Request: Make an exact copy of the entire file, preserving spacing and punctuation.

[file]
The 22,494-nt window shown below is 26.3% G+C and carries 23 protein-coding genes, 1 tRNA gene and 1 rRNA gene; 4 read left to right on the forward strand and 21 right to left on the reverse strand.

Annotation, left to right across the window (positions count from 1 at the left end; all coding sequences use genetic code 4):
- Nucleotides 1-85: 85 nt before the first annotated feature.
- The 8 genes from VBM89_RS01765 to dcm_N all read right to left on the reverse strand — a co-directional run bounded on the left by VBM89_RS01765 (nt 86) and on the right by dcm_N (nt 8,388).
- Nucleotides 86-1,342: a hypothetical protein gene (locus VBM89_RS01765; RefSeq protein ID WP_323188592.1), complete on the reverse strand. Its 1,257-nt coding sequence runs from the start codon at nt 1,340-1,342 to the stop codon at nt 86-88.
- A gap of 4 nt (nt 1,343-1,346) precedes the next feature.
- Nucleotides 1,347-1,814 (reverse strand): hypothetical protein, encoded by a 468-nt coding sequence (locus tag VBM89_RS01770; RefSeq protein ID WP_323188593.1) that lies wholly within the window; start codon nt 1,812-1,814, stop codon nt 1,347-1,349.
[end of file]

The 22,494-nt window shown below is 26.3% G+C and carries 23 protein-coding genes, 1 tRNA gene and 1 rRNA gene; 4 read left to right on the forward strand and 21 right to left on the reverse strand.

Annotation, left to right across the window (positions count from 1 at the left end; all coding sequences use genetic code 4):
- Nucleotides 1-85: 85 nt before the first annotated feature.
- The 8 genes from VBM89_RS01765 to dcm_N all read right to left on the reverse strand — a co-directional run bounded on the left by VBM89_RS01765 (nt 86) and on the right by dcm_N (nt 8,388).
- Nucleotides 86-1,342: a hypothetical protein gene (locus VBM89_RS01765; RefSeq protein ID WP_323188592.1), complete on the reverse strand. Its 1,257-nt coding sequence runs from the start codon at nt 1,340-1,342 to the stop codon at nt 86-88.
- A gap of 4 nt (nt 1,343-1,346) precedes the next feature.
- Nucleotides 1,347-1,814 (reverse strand): hypothetical protein, encoded by a 468-nt coding sequence (locus tag VBM89_RS01770; RefSeq protein ID WP_323188593.1) that lies wholly within the window; start codon nt 1,812-1,814, stop codon nt 1,347-1,349.